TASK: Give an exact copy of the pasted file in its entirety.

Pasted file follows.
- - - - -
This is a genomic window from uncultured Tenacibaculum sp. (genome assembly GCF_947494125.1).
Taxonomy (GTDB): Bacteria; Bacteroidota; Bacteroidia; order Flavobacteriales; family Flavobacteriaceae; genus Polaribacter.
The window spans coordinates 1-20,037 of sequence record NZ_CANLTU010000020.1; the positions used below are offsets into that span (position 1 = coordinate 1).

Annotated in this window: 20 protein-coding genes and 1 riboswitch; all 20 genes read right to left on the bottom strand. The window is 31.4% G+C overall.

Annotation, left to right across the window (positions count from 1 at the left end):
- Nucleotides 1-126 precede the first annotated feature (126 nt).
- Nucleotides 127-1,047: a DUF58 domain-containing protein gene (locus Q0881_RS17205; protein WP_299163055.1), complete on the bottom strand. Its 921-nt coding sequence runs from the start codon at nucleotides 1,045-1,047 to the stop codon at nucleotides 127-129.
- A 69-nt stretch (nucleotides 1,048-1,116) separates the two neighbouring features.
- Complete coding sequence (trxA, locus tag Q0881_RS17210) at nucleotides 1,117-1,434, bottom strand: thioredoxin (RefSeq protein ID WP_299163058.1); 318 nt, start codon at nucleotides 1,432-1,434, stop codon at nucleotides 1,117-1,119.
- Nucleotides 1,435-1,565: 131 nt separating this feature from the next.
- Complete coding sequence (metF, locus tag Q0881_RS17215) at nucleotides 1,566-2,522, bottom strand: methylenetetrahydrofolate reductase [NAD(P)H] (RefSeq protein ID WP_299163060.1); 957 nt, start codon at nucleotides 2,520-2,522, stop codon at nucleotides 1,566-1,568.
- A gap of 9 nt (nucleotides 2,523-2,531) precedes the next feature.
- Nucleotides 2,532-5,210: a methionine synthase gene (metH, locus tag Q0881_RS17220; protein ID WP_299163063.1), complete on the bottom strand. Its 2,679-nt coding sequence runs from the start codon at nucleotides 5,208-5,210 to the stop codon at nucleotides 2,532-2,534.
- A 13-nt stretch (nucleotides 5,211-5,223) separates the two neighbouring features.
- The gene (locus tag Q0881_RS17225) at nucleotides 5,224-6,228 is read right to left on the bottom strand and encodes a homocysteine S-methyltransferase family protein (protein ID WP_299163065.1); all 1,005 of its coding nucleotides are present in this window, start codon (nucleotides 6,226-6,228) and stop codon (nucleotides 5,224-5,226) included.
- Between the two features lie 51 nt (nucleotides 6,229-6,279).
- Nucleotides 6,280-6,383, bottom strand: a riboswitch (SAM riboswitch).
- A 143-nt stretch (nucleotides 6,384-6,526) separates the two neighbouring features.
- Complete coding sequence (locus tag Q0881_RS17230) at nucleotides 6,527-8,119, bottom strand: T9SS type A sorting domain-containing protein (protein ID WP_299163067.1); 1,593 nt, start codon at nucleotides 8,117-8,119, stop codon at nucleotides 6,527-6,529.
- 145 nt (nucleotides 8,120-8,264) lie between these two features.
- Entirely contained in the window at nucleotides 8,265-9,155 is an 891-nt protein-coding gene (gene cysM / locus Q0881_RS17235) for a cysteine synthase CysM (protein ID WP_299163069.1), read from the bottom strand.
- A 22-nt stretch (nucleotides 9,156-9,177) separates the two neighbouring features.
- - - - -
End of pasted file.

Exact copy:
This is a genomic window from uncultured Tenacibaculum sp. (genome assembly GCF_947494125.1).
Taxonomy (GTDB): Bacteria; Bacteroidota; Bacteroidia; order Flavobacteriales; family Flavobacteriaceae; genus Polaribacter.
The window spans coordinates 1-20,037 of sequence record NZ_CANLTU010000020.1; the positions used below are offsets into that span (position 1 = coordinate 1).

Annotated in this window: 20 protein-coding genes and 1 riboswitch; all 20 genes read right to left on the bottom strand. The window is 31.4% G+C overall.

Annotation, left to right across the window (positions count from 1 at the left end):
- Nucleotides 1-126 precede the first annotated feature (126 nt).
- Nucleotides 127-1,047: a DUF58 domain-containing protein gene (locus Q0881_RS17205; protein WP_299163055.1), complete on the bottom strand. Its 921-nt coding sequence runs from the start codon at nucleotides 1,045-1,047 to the stop codon at nucleotides 127-129.
- A 69-nt stretch (nucleotides 1,048-1,116) separates the two neighbouring features.
- Complete coding sequence (trxA, locus tag Q0881_RS17210) at nucleotides 1,117-1,434, bottom strand: thioredoxin (RefSeq protein ID WP_299163058.1); 318 nt, start codon at nucleotides 1,432-1,434, stop codon at nucleotides 1,117-1,119.
- Nucleotides 1,435-1,565: 131 nt separating this feature from the next.
- Complete coding sequence (metF, locus tag Q0881_RS17215) at nucleotides 1,566-2,522, bottom strand: methylenetetrahydrofolate reductase [NAD(P)H] (RefSeq protein ID WP_299163060.1); 957 nt, start codon at nucleotides 2,520-2,522, stop codon at nucleotides 1,566-1,568.
- A gap of 9 nt (nucleotides 2,523-2,531) precedes the next feature.
- Nucleotides 2,532-5,210: a methionine synthase gene (metH, locus tag Q0881_RS17220; protein ID WP_299163063.1), complete on the bottom strand. Its 2,679-nt coding sequence runs from the start codon at nucleotides 5,208-5,210 to the stop codon at nucleotides 2,532-2,534.
- A 13-nt stretch (nucleotides 5,211-5,223) separates the two neighbouring features.
- The gene (locus tag Q0881_RS17225) at nucleotides 5,224-6,228 is read right to left on the bottom strand and encodes a homocysteine S-methyltransferase family protein (protein ID WP_299163065.1); all 1,005 of its coding nucleotides are present in this window, start codon (nucleotides 6,226-6,228) and stop codon (nucleotides 5,224-5,226) included.
- Between the two features lie 51 nt (nucleotides 6,229-6,279).
- Nucleotides 6,280-6,383, bottom strand: a riboswitch (SAM riboswitch).
- A 143-nt stretch (nucleotides 6,384-6,526) separates the two neighbouring features.
- Complete coding sequence (locus tag Q0881_RS17230) at nucleotides 6,527-8,119, bottom strand: T9SS type A sorting domain-containing protein (protein ID WP_299163067.1); 1,593 nt, start codon at nucleotides 8,117-8,119, stop codon at nucleotides 6,527-6,529.
- 145 nt (nucleotides 8,120-8,264) lie between these two features.
- Entirely contained in the window at nucleotides 8,265-9,155 is an 891-nt protein-coding gene (gene cysM / locus Q0881_RS17235) for a cysteine synthase CysM (protein ID WP_299163069.1), read from the bottom strand.
- A 22-nt stretch (nucleotides 9,156-9,177) separates the two neighbouring features.